The passing of the NHI bill by the National Assembly, although a landmark development, is for many stakeholders concerning in the context of the demise of so many other state-owned enterprises, writes Dr Reinder Nauta, National HealthCare Group executive chairman.
Progress must however be made in achieving better healthcare access and affordability for all citizens of the country, and any government should, and would no doubt take this same approach.
While acknowledging the excellence of the South African private healthcare system, which has consistently ranked among the world's best, there is a need for broader access and improved affordability in the current healthcare funding industry.
Our country’s current private healthcare funding industry is predominantly focussed on the higher income sectors of society and as such has reached its maturity with little or no future growth prospects. With only 8.9 million South Africans covered by medical schemes, there is still much work to be done to ensure comprehensive healthcare coverage for the millions of people who do not have access to reliable healthcare services.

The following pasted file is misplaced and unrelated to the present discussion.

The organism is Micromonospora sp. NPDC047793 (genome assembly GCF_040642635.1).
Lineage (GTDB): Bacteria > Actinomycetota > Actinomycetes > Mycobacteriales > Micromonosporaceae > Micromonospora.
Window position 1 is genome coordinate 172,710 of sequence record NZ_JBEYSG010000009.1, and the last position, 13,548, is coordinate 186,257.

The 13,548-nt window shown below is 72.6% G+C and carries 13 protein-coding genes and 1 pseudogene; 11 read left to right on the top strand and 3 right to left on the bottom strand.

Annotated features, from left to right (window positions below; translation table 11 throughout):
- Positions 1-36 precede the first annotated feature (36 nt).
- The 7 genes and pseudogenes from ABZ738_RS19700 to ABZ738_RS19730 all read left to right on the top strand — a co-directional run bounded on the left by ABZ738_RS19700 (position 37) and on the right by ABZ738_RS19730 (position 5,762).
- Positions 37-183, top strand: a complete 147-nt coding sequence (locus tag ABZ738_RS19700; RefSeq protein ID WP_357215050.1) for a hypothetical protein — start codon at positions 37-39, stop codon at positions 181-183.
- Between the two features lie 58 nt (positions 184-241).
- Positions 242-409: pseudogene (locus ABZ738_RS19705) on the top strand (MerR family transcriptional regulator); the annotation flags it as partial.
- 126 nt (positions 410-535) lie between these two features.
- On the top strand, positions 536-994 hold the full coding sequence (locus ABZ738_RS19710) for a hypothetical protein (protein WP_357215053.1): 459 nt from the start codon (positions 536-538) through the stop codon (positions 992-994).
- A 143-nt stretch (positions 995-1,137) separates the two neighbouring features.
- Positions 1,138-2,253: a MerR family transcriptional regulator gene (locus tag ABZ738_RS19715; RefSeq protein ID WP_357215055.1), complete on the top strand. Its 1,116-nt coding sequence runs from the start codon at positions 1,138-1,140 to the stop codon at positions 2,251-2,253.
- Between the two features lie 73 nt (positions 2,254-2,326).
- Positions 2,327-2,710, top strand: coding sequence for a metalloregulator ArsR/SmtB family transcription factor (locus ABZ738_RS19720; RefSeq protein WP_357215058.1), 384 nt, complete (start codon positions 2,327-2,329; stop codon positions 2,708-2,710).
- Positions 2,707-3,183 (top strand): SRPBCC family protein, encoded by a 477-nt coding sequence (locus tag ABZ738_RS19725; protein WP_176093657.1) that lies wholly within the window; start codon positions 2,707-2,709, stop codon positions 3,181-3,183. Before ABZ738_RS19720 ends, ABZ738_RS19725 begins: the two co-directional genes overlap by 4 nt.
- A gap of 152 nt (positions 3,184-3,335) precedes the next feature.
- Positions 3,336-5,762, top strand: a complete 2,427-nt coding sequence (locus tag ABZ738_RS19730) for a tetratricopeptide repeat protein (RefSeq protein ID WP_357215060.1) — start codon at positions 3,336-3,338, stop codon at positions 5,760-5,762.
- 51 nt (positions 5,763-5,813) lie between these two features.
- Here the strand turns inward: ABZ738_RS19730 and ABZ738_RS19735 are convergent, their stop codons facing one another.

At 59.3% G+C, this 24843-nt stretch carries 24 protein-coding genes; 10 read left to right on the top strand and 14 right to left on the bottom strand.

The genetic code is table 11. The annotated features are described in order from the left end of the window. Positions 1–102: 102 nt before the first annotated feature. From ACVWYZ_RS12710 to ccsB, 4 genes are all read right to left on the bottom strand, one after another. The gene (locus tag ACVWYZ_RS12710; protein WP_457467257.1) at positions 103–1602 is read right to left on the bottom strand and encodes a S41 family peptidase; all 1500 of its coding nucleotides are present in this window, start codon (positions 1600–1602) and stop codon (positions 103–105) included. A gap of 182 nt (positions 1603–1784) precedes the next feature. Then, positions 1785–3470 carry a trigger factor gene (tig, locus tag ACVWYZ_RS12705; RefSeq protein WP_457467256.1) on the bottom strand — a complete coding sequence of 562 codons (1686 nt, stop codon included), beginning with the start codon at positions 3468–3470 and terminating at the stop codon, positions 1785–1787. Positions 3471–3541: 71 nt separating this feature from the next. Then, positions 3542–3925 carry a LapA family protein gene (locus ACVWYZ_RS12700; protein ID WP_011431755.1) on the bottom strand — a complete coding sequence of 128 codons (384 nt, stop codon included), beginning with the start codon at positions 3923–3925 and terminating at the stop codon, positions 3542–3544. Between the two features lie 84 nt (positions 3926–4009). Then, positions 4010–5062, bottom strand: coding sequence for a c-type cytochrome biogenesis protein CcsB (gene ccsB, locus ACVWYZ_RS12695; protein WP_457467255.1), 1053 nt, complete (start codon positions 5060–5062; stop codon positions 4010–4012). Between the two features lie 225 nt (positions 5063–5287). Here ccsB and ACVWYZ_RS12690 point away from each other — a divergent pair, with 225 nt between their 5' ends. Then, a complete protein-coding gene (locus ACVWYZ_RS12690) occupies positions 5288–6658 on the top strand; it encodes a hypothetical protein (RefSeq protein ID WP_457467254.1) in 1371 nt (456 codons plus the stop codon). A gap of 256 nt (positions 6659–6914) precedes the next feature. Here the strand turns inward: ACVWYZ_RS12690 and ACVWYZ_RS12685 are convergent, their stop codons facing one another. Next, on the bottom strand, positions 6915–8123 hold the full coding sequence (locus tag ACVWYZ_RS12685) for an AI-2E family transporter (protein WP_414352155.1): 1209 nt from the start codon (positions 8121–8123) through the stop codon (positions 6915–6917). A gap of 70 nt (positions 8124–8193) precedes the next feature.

While the private healthcare system is commendable in so many respects – particularly in so far as our world-class healthcare service providers and facilities are concerned – we must aim for greater inclusivity. It is our duty to ensure that quality healthcare reaches a far wider spectrum of South Africans than is currently the case, and with innovation, cooperation, and the intelligent and appropriate use of technology, we can lead Africa in addressing this urgent quest. It is effectively this very challenge that the passing of the NHI bill is focusing on thereby issuing a renewed wake-up call to our industry.
Just as no man is an island, we need to find new ways of conducting business to better serve our industry and millions of South Africans who have little choice apart from waiting for the introduction of National Health Insurance. Until such time, and by way of a starting point, we can achieve more together and practical solutions need to be shared.
"With over 5.5 million employed individuals currently without medical aid, there is ample opportunity for positive change," says Dr Nauta. "Together, we can give true meaning to 'improving healthcare access' once and for all.